“That I am writing these sentences in the same bedroom where this dream came for me seems only fitting — that old bedroom now converted in my parents’ house to a makeshift office where I come most days to be around to help my mother care for my father in his dementia — a constantly degrading state in which he less and less can recognize his surroundings or himself and how to move within it as he had — though no matter how hard I try, the ceiling of the room here now is just short and flat and white. There is nothing visibly disrupted in it. The nightglow stars have been removed. The walls, having been painted over purple and populated with my mother’s things, are different enough that the room itself seems not that room from back then here at all — though in the air, the presence, I can feel it, I’d rather not let it know I do.”

There is more. There is so much more I want to say. About this book and about my own parents — my mother, my father — but I won’t. Can’t. But I will say this. For the past four or five minutes I’ve been scrolling through old emails I sent to Blake. They reveal back to me a very young, often gushy, mostly exuberant me that is recognizable but not. I’ve grown up maybe a little since those early emails. It seems I used to share all kinds of news; it seems I maybe used to direct a lot of excitement his way. It’s been a while since I’ve done this. Since before December 2010, which Gmail indicates was our last correspondence — a PayPal exchange for books, the one that got me that mysterious denim bookmark. So much has happened since December 2010, since that spring of 2008 when I first discovered him in print, and online, and followed as best I could his lead, inspired and optimistic. In some way, this post feels very much again like one of those old emails, transmitted across space and time unseen, but meant, very much, to be read and hopefully heard and understood.

It is 5:00 now. It is Monday morning. Tomorrow, Tuesday, I’ll post this to the site. It will be a very happy day, a cause for celebration and excitement about this book, about Nothing, about what seems though, really, to be about everything and everyone that matters. Congratulations Blake, and big hug.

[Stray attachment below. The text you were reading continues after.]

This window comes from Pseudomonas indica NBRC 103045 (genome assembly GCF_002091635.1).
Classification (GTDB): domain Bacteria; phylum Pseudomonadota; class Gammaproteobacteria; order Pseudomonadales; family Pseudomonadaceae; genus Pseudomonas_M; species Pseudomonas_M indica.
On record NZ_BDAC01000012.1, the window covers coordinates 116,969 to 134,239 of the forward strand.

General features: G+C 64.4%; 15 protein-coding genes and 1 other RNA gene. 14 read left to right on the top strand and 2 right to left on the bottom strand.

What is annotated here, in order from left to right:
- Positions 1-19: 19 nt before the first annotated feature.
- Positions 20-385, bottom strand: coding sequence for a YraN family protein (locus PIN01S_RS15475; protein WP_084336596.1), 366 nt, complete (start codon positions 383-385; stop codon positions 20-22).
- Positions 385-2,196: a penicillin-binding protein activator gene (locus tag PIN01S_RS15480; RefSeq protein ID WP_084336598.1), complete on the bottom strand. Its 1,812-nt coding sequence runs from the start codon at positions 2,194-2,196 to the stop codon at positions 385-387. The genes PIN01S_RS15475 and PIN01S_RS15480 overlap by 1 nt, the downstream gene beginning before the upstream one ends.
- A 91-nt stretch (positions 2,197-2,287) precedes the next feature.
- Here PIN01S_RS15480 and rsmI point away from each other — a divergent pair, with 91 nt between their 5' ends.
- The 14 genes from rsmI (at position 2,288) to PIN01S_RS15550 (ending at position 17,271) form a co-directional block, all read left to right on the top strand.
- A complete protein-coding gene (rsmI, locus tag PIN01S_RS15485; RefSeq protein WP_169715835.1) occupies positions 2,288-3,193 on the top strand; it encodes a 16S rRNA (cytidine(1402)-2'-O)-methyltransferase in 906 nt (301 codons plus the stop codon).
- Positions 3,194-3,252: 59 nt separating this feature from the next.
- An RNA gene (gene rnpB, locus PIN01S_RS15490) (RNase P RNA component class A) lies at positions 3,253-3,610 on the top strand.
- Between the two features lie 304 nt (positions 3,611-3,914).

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  1. Jordan Blum said on 10/11/11 at 10:09 am Reply

    Wow, Molly. Very thorough, passionate, and informal yet wholly articulate. I can imagine you typing this with bursting enthusiasm (although, of course, we’ve never met haha). And I like the idea behind “I am making sure the Internet didn’t go away in the night.” Those are some powerful quotes too; it makes me want to read his work and (dare I say) emulate some of his style.


    Molly Gaudry said on 10/11/11 at 1:13 pm

    Everyone should read his work and experiment with emulating his style. Blake’s got style coming out of his ears.

  2. ydde said on 10/11/11 at 11:22 am Reply

    Yes, very cool. I’ve only read Scorch Atlas by him, which was kind of shockingly great and chaotic and visceral. There Is No Year has been in my amazon cart for months, too, it seems, but I may have to push this up the pile.

    Something about insomnia, it draws me and I have to look/see/read/hear whatever it is anyone’s saying. I mean, most people spend a third to a fourth of their life sleeping, which is, typically, somewhere around twenty years. But then I think of all the nights I’ve spent not sleeping, the times I’m awake for 40 or 50 or 80 hours in a row and how I must be missing out on something great or everyone else is missing out on this odd halflife of dreamt wakefulness where everything feels half imagined and wholly forgotten and too bright, caustic. But maybe that’s why I made friends with the moon and trees rather than suns.